# Haskell code to verify credit number

I am new to Haskell, and wrote a script to verify credit number. I did some tests, the script worked, but can it be improved further?

isCreditCardNumber :: String -> Bool
isCreditCardNumber number =
0 == creditCardReminder ( creditCardDouble ( blowupCreditCardNumber ( reverse number)))

blowupCreditCardNumber :: String -> [(Int,Char)]
blowupCreditCardNumber creditCardNumber = zip [1..] creditCardNumber

creditCardDouble :: [(Int,Char)] -> [Int]
creditCardDouble [] = []
creditCardDouble ((index,digit):rest)
| even index = (numberDoubleToList ((*2) $digitToInt digit)) ++ creditCardDouble rest | otherwise = digitToInt digit : creditCardDouble rest numberDoubleToList:: Int -> [Int] numberDoubleToList number | number > 9 = map digitToInt (show number) | otherwise = [number] creditCardReminder :: [Int] -> Int creditCardReminder xs = sum xs mod 10  ## 1 Answer You can eta-reduce blowupCreditCardNumber: blowupCreditCardNumber = zip [1..]  Using composition, you can also make isCreditCardNumber pointfree: isCreditCardNumber = (==0) . creditCardReminder . creditCardDouble . blowupCreditCardNumber . reverse  You don't need to optimize numberDoubleToList by special-casing the one-digit case. numberDoubleToList = map digitToInt . show  The explicit recursion in creditCardDouble can be averted by using library functions that specialize in particular recursive patterns: creditCardDouble = concatMap foo where foo (index, digit) | even index = numberDoubleToList$ (*2) $digitToInt digit | otherwise = [digitToInt digit]  foo's name makes foo look like a crutch, and that is good, because it is one. I would inline definitions that are only used once and do not deserve to be in a library: isCreditCardNumber = (==0) . (mod 10) . sum . concatMap foo . zip [1..] . reverse where foo (index, digit) | even index = map digitToInt$ show $(*2)$ digitToInt digit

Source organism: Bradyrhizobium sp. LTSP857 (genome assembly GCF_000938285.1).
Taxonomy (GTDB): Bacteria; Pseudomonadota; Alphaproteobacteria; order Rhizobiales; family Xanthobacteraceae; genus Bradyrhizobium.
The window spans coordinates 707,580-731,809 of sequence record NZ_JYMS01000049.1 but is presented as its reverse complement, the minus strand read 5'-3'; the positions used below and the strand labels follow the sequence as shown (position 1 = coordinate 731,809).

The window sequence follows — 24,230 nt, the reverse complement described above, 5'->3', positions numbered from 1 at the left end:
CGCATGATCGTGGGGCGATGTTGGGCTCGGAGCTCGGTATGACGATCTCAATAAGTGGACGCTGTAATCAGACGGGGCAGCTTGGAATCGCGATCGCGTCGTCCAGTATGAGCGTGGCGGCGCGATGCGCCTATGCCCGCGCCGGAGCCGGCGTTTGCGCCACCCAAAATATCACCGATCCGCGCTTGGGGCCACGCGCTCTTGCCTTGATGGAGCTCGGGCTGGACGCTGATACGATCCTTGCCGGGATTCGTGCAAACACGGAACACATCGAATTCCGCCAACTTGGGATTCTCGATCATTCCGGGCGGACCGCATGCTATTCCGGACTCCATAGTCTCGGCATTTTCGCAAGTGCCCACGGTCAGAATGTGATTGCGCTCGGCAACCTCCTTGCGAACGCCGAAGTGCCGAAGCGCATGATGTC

| otherwise = [digitToInt digit]


digitToInt digit is used in both cases of foo, and so can be factored out:

isCreditCardNumber = (==0) . (mod 10) . sum . concatMap foo . zip [1..] . reverse where
foo (index, digit) = bar index $digitToInt digit bar index | even index = map digitToInt . show . (*2) | otherwise = pure  In fact, we don't need to generate the index and pass it to foo if all we do with it is put it into bar later: isCreditCardNumber = (==0) . (mod 10) . sum . concatMap foo . zip (cycle [pure, map digitToInt . show . (*2)]) . reverse where foo (doubler, digit) = doubler$ digitToInt digit


foo is almost trivial, lets get rid of it entirely:

isCreditCardNumber = (==0) . (mod 10) . sum . concat . zipWith (\$) (cycle [pure, map digitToInt . show . (*2)]) . map digitToInt . reverse


map digitToInt . show is pure on single digits, so we can factor it out of that list and then even factor out the (*):

isCreditCardNumber = (==0) . (mod 10) . sum . concatMap (map digitToInt . show) . zipWith (*) (cycle [1, 2]) . map digitToInt . reverse


Note that if you know the parity of the length of the credit card number, you can get rid of the reverse.

• wow, mate, this is so amazing!!! looks like I have a long way to learn Haskell. – anru Oct 22 '16 at 1:50
• hi mate, looks like "concatMap (digitToInt . show)" has change to concatMap ((\y -> map digitToInt y) . show) – anru Oct 22 '16 at 3:30
• Ah, of course. concatMap (map digitToInt . show), that is. (Or, if you want, map digitToInt . concatMap show, but that might give a little bit of a different intuition about what the code does?) Let me edit in that missing map in the last code block. – Gurkenglas Oct 22 '16 at 4:38